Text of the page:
Günther Franz Hermann von
(14.12.1862 - 21.01.1948)
place of birth: Magdeburg, Provinz-Sachsen
general of cavalry
and corps commander Günther von Etzel was known for his
outstanding leadership qualities and an exceptional drive to succeed on
the field. The China campaign of 1900 afforded him his first
opportunity to prove himself against an enemy. As
a military attache in Tokyo and attached to the Japanese military
during their 1905 campaign against Russia, von Etzel exhibited great
skill and managed to secure an excellent standing with an otherwise
suspicious and exclusive Japanese officers corps. He
became the most knowledgeable expert of the Japanese army, gaining
valuable insight into the national character and driving motives of
von Etzel was clear, thoughtful and decisive.
His commanding general, General of the Infantry
Freiherr von Hoiningen in 1911 stated that: “...colonel von Etzel is a
highly talented, outstanding officer who has a very promising future.” In this same manner he
proved himself as leader of the 33rd Cavalry Brigade, the dragoons unit
he commanded at the outbreak of the Great War (attached to von Hollen's
HKK 4 and Crown Prince Wilhelm's Fifth Army).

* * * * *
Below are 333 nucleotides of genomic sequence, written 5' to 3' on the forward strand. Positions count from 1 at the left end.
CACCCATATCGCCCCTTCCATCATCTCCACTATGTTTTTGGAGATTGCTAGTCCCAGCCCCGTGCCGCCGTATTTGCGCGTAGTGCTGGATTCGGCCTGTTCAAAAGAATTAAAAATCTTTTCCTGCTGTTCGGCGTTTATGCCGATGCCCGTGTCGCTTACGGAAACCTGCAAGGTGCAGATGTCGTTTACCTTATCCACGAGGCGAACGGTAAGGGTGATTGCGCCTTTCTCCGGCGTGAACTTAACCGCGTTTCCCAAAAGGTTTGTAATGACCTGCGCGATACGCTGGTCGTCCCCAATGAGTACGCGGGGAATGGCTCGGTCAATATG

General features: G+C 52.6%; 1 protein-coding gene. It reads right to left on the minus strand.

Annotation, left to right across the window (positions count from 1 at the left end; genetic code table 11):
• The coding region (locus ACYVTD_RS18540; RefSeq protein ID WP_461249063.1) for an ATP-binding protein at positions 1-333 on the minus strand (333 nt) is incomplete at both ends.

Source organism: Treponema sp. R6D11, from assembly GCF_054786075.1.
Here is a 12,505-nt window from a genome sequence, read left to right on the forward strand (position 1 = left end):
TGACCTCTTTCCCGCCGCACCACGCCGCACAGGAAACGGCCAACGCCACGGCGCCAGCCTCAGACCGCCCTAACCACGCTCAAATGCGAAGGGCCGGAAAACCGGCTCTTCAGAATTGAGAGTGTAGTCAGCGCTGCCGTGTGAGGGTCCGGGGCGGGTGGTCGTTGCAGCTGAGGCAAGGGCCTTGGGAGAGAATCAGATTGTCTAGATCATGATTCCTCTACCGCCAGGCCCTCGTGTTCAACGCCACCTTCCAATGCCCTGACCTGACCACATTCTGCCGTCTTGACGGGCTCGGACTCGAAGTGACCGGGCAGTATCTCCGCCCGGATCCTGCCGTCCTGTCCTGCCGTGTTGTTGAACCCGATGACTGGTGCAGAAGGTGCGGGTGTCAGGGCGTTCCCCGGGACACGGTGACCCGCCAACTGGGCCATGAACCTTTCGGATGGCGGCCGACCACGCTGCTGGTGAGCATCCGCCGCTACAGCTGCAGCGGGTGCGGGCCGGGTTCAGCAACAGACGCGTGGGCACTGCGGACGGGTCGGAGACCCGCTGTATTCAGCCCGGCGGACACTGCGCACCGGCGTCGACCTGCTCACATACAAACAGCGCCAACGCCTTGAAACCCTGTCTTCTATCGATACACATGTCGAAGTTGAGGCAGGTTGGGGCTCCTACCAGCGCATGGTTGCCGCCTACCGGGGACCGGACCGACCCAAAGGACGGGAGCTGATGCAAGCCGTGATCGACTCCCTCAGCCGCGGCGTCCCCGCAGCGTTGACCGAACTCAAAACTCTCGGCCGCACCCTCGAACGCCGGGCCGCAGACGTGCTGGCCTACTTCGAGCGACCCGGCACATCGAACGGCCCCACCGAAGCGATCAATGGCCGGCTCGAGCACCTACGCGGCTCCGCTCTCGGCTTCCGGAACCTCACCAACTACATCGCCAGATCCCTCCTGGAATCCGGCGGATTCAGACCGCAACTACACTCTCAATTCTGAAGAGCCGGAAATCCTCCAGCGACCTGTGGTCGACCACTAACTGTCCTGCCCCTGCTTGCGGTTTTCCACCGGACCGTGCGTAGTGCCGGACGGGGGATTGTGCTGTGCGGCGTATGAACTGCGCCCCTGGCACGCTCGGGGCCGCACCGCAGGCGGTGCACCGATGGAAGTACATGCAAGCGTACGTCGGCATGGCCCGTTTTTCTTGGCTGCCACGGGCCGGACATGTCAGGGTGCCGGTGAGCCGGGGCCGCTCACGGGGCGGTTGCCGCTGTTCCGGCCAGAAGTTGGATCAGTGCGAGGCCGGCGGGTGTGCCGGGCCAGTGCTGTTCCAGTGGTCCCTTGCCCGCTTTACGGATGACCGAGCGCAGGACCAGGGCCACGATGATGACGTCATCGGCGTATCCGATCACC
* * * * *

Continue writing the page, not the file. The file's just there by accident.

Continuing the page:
most of the war, von
Etzel was a divisional cavalry commander, serving an
Austro-German-Hungarian group in Galicia and Romania. He was later in command of an infantry
division which saw action in Flanders
and Noyon. During the last months of the
war he commanded XVIIth and XVIIIth Army Corps. He retired at the
end of the war at the rank of Generalleutnant, but was later awarded
the brevet rank of General der Kavallerie (Charakter)
on 27 August 1939 for Tannenberg Remembrance Day.
|“Von Etzel has shown himself as a leader under
adverse conditions and a soldier of strong character with calmness and
energy. During the
last battles at the Schelde, the divisions under his command, though
exhausted and burned out, were inspired through his personal influence
to resist enemy break through of their lines.
He is an exceptionally energetic commanding
general who kept his troops firmly in hand.”
Gen. Bruno von Mudra
Seventeenth Field Army
Etzel's brother Otto was also a general who served on the
Great General Staff. His uncle Karl von Etzel built many
of the railroad tunnels and bridges throughout Austria (Brenner Pass),
and his wife's father was Lieutenant General Leo von Klingspor, a
highly decorated veteran of the war of 1870-71.
An extensive traveler, von Etzel toured throughout the United States,
China, Korea and the Philippines.